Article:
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What is Holotropic Breathwork?

Updated: Jun 28, 2023


Vala House Breathwork

Holotropic Breathwork is a type of therapy that combines deep breathing techniques with various other methods to help people achieve an altered state of consciousness. Developed by Stanislav Grof and Christina Grof in the 1970s, Holotropic Breathwork has gained popularity in recent years due to its effectiveness in treating various mental health conditions, including anxiety, depression, and addiction.


The word “holotropic” is derived from the Greek words “holos,” meaning whole or entire, and “trepein,” meaning to turn or direct. Holotropic Breathwork, therefore, is a method that aims to facilitate healing by encouraging individuals to connect with their inner selves and explore their unconscious mind.


The process of Holotropic Breathwork involves deep, rhythmic breathing, combined with evocative music and various other techniques designed to help individuals enter into a non-ordinary state of consciousness. The goal is to access the deeper levels of the psyche, where unresolved emotional and psychological issues may be stored. By accessing these deeper levels, individuals can gain insight into their unconscious processes and, ultimately, promote healing.

The practice of Holotropic Breathwork is typically conducted in a group setting, led by a trained facilitator. Participants lie down on a mat or blanket and are instructed to breathe deeply and rapidly for an extended period, usually around an hour. The breathing technique used in Holotropic Breathwork involves taking deep, full breaths into the chest, followed by a relaxed exhale, with no pause in between.


As the breathing becomes deeper and more rapid, participants may begin to experience various physical and emotional sensations, such as tingling, numbness, or vibrations in the body, along with intense emotions or memories. The music used in Holotropic Breathwork is carefully selected to evoke certain emotional states and help individuals access deeper levels of their psyche.

The role of the facilitator in Holotropic Breathwork is essential. The facilitator provides a safe, supportive environment for participants to explore their inner selves, guiding them through the process and helping them navigate any intense emotions or physical sensations that may arise. Facilitators are trained to recognize signs of distress and provide assistance as needed.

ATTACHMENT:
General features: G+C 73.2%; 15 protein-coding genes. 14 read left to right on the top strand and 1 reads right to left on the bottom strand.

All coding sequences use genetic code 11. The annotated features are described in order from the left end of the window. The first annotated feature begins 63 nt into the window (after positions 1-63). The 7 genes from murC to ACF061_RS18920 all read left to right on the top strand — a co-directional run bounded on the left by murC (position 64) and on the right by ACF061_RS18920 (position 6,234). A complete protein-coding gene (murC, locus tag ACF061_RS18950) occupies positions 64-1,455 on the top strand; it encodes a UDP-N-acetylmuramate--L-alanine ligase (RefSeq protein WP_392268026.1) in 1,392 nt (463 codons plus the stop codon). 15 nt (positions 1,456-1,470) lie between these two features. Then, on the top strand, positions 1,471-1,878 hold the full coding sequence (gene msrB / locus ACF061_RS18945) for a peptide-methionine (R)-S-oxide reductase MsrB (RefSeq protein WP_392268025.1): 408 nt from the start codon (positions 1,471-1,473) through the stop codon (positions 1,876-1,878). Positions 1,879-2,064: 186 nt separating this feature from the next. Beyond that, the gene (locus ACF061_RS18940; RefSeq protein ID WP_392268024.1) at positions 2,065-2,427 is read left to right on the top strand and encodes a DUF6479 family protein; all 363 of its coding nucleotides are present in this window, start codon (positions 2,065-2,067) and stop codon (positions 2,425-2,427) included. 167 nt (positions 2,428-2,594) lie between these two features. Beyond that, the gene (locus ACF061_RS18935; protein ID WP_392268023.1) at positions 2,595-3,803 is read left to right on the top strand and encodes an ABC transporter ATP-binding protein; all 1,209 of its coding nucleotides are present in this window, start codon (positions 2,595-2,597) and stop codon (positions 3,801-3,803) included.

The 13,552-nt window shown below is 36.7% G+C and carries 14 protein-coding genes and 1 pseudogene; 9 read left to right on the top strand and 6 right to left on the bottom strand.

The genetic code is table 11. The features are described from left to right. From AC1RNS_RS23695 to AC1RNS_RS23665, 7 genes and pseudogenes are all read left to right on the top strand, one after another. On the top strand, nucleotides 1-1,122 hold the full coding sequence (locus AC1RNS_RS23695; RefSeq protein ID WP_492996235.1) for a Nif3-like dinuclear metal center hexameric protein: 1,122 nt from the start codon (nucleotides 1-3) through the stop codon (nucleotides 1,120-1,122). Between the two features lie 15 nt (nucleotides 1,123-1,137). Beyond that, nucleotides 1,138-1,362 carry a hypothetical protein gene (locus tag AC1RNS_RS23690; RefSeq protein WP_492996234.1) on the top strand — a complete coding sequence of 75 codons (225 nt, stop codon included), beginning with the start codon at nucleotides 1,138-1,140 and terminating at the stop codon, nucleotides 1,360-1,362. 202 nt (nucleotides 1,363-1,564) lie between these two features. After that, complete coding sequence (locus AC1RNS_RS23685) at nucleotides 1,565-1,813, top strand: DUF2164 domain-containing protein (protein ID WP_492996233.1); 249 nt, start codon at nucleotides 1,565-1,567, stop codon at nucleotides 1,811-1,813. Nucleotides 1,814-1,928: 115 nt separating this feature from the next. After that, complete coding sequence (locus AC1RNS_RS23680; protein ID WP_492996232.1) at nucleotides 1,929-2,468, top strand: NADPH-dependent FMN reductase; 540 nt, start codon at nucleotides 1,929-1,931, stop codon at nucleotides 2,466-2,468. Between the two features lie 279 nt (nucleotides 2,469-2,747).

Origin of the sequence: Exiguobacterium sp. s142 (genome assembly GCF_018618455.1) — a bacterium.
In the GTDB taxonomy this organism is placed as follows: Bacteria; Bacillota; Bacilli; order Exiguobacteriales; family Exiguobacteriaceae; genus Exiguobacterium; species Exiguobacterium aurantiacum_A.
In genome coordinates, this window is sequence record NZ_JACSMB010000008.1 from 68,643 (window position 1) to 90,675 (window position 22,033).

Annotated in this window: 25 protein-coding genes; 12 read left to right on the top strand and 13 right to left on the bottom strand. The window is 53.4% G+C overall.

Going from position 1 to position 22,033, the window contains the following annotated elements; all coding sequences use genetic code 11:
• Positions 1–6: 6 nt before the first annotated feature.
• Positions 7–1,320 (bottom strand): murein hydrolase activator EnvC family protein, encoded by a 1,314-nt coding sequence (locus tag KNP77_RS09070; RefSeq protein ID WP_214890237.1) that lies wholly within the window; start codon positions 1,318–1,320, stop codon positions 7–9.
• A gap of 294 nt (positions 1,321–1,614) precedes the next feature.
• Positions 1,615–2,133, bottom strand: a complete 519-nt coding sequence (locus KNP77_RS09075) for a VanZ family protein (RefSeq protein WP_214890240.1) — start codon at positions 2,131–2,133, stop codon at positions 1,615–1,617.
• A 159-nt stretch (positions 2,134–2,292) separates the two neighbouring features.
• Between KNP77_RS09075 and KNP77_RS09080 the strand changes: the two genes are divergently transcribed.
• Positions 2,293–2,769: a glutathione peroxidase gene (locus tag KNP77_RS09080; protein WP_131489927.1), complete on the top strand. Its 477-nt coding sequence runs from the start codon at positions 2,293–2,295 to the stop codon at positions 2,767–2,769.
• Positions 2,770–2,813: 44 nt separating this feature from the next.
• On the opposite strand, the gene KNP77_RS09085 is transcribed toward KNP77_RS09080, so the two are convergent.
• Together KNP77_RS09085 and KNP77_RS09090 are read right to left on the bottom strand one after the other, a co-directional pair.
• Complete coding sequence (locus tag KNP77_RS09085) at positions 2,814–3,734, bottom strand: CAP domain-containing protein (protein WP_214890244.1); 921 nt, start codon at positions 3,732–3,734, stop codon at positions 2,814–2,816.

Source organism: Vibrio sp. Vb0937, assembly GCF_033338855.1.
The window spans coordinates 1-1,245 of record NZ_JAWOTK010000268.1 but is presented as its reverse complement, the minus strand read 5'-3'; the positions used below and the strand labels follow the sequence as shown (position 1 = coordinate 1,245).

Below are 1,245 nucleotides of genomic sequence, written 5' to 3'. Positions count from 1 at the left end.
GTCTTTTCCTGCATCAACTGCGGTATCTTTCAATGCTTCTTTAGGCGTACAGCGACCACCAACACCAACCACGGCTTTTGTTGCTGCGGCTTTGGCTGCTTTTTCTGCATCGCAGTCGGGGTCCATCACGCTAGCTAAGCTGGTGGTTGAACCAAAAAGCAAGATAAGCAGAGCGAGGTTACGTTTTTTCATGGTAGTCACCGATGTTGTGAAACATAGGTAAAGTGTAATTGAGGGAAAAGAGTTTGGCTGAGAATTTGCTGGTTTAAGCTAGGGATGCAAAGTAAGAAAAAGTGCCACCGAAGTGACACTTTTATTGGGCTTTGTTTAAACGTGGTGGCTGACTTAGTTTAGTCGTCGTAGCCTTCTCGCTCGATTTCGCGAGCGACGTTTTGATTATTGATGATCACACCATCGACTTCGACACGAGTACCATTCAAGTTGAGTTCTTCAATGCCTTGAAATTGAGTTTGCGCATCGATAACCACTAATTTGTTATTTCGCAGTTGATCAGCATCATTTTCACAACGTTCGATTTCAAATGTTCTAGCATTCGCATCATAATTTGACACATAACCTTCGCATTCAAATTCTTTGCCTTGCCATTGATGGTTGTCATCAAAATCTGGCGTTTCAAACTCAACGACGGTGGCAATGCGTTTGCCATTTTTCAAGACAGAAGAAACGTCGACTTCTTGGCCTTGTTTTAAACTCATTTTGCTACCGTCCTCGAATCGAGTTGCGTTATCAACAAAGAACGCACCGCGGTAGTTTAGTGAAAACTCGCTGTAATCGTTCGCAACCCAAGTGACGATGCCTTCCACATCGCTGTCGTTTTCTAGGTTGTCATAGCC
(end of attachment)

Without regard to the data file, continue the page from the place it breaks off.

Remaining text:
One of the primary benefits of Holotropic Breathwork is its ability to help individuals access deeper levels of their psyche and gain insight into their unconscious processes. By accessing these deeper levels, individuals can gain a better understanding of their thoughts, feelings, and behaviors, which can promote healing and personal growth.


Holotropic Breathwork has been shown to be effective in treating various mental health conditions, including anxiety, depression, and addiction. It is also beneficial for individuals who are dealing with grief or trauma, as it can help them process and release painful emotions in a safe, supportive environment.


Another benefit of Holotropic Breathwork is its ability to promote spiritual growth and connection. The altered state of consciousness achieved through Holotropic Breathwork can provide individuals with a profound sense of interconnectedness with the universe and a greater sense of purpose and meaning in their lives.


Despite its many benefits, Holotropic Breathwork is not without its risks. Some individuals may experience intense emotional or physical sensations that can be overwhelming. In rare cases, individuals may even experience psychotic episodes or other serious adverse effects.

Therefore, it is essential to participate in Holotropic Breathwork under the guidance of a trained facilitator and to disclose any medical or psychological conditions that may affect the process. It is also important to ensure that the facilitator has appropriate training and credentials and to thoroughly research the organization or individual offering the Holotropic Breathwork session.


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